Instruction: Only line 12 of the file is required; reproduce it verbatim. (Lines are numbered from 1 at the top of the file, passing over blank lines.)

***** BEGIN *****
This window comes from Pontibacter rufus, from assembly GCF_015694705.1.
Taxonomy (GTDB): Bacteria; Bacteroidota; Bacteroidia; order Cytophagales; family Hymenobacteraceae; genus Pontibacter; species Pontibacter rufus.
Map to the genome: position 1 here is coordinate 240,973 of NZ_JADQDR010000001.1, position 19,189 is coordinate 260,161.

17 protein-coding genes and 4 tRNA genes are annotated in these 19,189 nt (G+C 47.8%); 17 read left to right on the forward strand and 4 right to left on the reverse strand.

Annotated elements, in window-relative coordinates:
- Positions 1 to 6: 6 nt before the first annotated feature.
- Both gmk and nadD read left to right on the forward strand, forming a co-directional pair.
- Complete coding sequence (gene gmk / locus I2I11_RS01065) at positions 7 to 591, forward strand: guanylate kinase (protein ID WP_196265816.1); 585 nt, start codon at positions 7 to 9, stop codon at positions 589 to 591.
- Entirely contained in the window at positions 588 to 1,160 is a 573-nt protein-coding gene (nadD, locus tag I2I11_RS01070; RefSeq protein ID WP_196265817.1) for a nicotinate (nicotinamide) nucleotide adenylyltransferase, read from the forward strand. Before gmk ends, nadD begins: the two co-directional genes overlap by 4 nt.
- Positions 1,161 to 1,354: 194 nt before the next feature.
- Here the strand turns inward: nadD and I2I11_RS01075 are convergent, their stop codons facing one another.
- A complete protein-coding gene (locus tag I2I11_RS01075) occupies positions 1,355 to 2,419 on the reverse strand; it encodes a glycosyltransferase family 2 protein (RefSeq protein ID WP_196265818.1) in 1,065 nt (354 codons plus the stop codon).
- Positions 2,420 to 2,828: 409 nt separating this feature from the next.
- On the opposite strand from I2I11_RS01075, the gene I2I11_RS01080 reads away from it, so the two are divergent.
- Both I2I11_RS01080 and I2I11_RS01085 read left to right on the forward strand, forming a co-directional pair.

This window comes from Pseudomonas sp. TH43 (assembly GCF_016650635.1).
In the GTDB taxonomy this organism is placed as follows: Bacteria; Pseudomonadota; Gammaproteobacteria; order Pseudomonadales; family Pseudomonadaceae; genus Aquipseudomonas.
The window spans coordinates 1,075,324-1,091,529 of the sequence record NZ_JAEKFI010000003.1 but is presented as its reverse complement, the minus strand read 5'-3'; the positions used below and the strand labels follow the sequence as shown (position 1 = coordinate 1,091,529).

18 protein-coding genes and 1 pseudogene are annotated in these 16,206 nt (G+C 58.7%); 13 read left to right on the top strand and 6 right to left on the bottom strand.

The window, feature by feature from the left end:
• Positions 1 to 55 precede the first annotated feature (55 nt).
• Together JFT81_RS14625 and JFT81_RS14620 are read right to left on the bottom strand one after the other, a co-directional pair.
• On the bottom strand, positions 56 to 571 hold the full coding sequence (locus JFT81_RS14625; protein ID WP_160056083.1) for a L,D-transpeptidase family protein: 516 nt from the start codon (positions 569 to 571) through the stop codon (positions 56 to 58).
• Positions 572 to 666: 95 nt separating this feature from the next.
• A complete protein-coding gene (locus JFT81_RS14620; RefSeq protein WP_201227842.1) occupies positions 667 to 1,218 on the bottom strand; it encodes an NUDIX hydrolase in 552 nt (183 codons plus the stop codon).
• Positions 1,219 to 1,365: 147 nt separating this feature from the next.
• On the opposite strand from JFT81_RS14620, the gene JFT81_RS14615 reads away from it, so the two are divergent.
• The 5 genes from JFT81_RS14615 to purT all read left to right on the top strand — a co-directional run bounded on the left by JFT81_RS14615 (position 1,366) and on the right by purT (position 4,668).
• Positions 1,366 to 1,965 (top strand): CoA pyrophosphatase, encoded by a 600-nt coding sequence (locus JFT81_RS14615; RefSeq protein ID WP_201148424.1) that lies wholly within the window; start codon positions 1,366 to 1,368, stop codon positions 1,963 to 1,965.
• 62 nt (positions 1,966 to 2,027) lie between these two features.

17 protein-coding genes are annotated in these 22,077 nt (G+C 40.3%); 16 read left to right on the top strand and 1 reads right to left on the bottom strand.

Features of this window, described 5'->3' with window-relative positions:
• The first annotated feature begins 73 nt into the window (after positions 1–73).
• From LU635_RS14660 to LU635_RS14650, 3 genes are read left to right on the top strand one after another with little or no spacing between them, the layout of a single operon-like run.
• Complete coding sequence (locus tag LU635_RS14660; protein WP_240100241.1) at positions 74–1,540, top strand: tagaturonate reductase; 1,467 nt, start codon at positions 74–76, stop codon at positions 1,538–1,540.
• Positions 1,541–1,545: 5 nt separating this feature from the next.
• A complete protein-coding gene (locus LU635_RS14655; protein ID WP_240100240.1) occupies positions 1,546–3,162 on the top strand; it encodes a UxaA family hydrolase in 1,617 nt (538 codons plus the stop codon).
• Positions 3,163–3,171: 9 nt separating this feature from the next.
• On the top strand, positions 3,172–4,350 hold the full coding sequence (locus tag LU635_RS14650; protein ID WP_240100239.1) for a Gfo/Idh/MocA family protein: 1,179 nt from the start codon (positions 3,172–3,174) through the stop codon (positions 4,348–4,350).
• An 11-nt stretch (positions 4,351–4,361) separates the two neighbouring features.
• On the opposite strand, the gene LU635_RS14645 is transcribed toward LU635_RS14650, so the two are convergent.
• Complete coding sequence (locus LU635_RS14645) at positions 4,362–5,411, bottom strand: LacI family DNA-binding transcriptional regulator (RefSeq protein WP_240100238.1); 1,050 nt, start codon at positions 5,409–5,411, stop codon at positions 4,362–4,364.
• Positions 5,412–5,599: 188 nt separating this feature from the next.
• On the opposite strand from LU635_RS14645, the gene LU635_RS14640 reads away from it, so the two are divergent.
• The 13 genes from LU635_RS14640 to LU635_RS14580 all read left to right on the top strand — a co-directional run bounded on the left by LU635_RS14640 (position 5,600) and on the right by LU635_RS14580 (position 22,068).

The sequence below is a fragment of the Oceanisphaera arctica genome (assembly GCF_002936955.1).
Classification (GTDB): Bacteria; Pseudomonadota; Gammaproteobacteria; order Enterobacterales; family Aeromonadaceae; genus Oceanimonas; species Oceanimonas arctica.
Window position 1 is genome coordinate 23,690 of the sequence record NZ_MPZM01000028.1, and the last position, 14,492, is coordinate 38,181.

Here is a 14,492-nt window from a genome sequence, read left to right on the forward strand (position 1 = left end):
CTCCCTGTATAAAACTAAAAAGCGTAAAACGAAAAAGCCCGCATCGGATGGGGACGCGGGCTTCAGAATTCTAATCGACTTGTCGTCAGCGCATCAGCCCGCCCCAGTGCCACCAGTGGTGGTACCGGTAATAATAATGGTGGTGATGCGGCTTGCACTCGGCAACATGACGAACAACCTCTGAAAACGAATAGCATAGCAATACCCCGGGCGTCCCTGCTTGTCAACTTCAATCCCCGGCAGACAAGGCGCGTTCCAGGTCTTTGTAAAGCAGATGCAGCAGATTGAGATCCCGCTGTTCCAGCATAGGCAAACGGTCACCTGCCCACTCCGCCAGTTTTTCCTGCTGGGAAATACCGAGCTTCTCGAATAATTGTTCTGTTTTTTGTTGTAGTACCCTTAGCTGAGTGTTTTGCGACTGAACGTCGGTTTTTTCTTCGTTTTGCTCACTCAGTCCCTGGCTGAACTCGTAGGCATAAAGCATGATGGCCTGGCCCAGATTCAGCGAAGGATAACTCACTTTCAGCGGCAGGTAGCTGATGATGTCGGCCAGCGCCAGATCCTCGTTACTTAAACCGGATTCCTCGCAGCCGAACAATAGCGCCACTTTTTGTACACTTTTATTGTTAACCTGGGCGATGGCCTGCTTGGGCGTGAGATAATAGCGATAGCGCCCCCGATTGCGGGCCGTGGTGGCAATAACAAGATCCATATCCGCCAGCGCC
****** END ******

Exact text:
- A complete protein-coding gene (locus tag I2I11_RS01075) occupies positions 1,355 to 2,419 on the reverse strand; it encodes a glycosyltransferase family 2 protein (RefSeq protein ID WP_196265818.1) in 1,065 nt (354 codons plus the stop codon).